1 This is what happened during the time of Xerxes, the Xerxes who ruled over 127 provinces stretching from India to Cush: 2 At that time King Xerxes reigned from his royal throne in the citadel of Susa, 3 and in the third year of his reign he gave a banquet for all his nobles and officials. The military leaders of Persia and Media, the princes, and the nobles of the provinces were present. 4 For a full 180 days he displayed the vast wealth of his kingdom and the splendor and glory of his majesty. 5 When these days were over, the king gave a banquet, lasting seven days, in the enclosed garden of the king’s palace, for all the people from the least to the greatest who were in the citadel of Susa. 6 The garden had hangings of white and blue linen, fastened with cords of white linen and purple material to silver rings on marble pillars. There were couches of gold and silver on a mosaic pavement of porphyry, marble, mother-of-pearl and other costly stones. 7 Wine was served in goblets of gold, each one different from the other, and the royal wine was abundant, in keeping with the king’s liberality. 8 By the king’s command each guest was allowed to drink with no restrictions, for the king instructed all the wine stewards to serve each man what he wished. 9 Queen Vashti also gave a banquet for the women in the royal palace of King Xerxes.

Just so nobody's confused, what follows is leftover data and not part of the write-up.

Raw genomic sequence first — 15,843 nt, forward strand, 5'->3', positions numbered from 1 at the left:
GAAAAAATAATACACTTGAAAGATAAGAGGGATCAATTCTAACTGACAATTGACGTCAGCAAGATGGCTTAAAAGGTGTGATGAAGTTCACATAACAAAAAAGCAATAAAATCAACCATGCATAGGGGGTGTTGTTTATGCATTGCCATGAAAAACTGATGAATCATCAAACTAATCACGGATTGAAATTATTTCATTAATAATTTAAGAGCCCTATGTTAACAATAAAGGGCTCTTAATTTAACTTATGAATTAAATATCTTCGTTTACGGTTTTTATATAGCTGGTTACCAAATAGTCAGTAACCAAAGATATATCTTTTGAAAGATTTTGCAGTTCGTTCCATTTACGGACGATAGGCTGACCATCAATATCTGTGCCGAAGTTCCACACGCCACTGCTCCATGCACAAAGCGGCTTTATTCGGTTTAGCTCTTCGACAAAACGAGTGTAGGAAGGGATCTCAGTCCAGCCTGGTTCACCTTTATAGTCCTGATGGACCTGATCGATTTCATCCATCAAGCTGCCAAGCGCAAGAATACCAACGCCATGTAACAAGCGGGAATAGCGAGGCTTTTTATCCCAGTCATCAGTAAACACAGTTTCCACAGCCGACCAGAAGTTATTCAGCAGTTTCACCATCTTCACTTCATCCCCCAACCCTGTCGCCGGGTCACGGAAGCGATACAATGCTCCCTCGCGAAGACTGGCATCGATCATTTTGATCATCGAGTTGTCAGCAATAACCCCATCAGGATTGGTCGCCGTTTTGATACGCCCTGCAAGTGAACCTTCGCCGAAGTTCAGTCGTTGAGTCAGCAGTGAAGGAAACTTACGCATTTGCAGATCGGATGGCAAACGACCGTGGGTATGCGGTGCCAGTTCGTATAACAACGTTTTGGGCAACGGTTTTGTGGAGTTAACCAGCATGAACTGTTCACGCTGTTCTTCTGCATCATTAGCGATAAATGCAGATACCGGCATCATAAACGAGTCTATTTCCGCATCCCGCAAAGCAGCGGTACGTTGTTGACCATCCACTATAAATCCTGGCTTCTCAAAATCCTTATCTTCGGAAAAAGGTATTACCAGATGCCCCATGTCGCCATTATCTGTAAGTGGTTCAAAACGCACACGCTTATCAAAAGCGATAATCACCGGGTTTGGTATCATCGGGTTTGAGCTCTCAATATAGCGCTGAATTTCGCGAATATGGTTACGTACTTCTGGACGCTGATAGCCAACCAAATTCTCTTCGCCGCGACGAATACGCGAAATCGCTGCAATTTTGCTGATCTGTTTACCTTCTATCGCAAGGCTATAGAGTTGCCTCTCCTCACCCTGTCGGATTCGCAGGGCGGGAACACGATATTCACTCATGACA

Although I have read this narrative many times, I’ve never really stopped to take note of the level of detail in the early part of this chapter, which sets up the whole story.
For instance, I noticed for the first time that King Xerxes held celebrations and feasts for all of the nobles of the region that lasted 180 days – about 6 months of partying! Some of the things that we read about later in the book of Esther make a sense when read in this context.
There is an old saying “the devil is in the detail”. Wikipedia tells me that this idiom is said to be derived from an earlier phrase “God is in the detail”, expressing the idea that details are important.
As we continue to read the book of Esther we will see that indeed, God is in the detail, in that He uses all of the many details of this story to bring about His purposes for His people.
I can certainly testify to this experience in my own life – God can and has worked things together for His good purposes even when I had no idea what He was up to.
I am grateful that God is in the detail!
Written by Shelley Witt